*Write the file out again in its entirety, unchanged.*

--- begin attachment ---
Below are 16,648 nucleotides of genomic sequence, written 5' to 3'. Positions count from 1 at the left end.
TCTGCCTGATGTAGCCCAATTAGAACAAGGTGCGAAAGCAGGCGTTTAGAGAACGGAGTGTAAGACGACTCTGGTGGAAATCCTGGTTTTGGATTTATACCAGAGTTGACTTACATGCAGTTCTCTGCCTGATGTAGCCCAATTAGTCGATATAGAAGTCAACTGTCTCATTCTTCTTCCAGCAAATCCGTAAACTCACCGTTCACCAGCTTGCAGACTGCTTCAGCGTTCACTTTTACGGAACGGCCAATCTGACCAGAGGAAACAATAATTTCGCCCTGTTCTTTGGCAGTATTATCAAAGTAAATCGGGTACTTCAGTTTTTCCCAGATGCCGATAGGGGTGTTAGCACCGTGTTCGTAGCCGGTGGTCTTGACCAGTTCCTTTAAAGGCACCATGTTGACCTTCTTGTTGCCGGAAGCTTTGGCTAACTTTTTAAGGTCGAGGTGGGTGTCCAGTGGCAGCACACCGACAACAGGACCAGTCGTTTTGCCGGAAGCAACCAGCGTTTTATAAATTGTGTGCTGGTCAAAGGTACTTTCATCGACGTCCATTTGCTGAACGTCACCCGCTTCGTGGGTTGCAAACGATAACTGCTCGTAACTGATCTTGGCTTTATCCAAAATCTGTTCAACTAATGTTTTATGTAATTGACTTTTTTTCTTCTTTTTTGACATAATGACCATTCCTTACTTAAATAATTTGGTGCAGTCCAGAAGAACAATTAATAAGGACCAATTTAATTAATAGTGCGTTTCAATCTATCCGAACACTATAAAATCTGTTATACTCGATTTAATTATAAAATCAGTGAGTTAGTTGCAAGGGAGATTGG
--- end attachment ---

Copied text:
Below are 16,648 nucleotides of genomic sequence, written 5' to 3'. Positions count from 1 at the left end.
TCTGCCTGATGTAGCCCAATTAGAACAAGGTGCGAAAGCAGGCGTTTAGAGAACGGAGTGTAAGACGACTCTGGTGGAAATCCTGGTTTTGGATTTATACCAGAGTTGACTTACATGCAGTTCTCTGCCTGATGTAGCCCAATTAGTCGATATAGAAGTCAACTGTCTCATTCTTCTTCCAGCAAATCCGTAAACTCACCGTTCACCAGCTTGCAGACTGCTTCAGCGTTCACTTTTACGGAACGGCCAATCTGACCAGAGGAAACAATAATTTCGCCCTGTTCTTTGGCAGTATTATCAAAGTAAATCGGGTACTTCAGTTTTTCCCAGATGCCGATAGGGGTGTTAGCACCGTGTTCGTAGCCGGTGGTCTTGACCAGTTCCTTTAAAGGCACCATGTTGACCTTCTTGTTGCCGGAAGCTTTGGCTAACTTTTTAAGGTCGAGGTGGGTGTCCAGTGGCAGCACACCGACAACAGGACCAGTCGTTTTGCCGGAAGCAACCAGCGTTTTATAAATTGTGTGCTGGTCAAAGGTACTTTCATCGACGTCCATTTGCTGAACGTCACCCGCTTCGTGGGTTGCAAACGATAACTGCTCGTAACTGATCTTGGCTTTATCCAAAATCTGTTCAACTAATGTTTTATGTAATTGACTTTTTTTCTTCTTTTTTGACATAATGACCATTCCTTACTTAAATAATTTGGTGCAGTCCAGAAGAACAATTAATAAGGACCAATTTAATTAATAGTGCGTTTCAATCTATCCGAACACTATAAAATCTGTTATACTCGATTTAATTATAAAATCAGTGAGTTAGTTGCAAGGGAGATTGG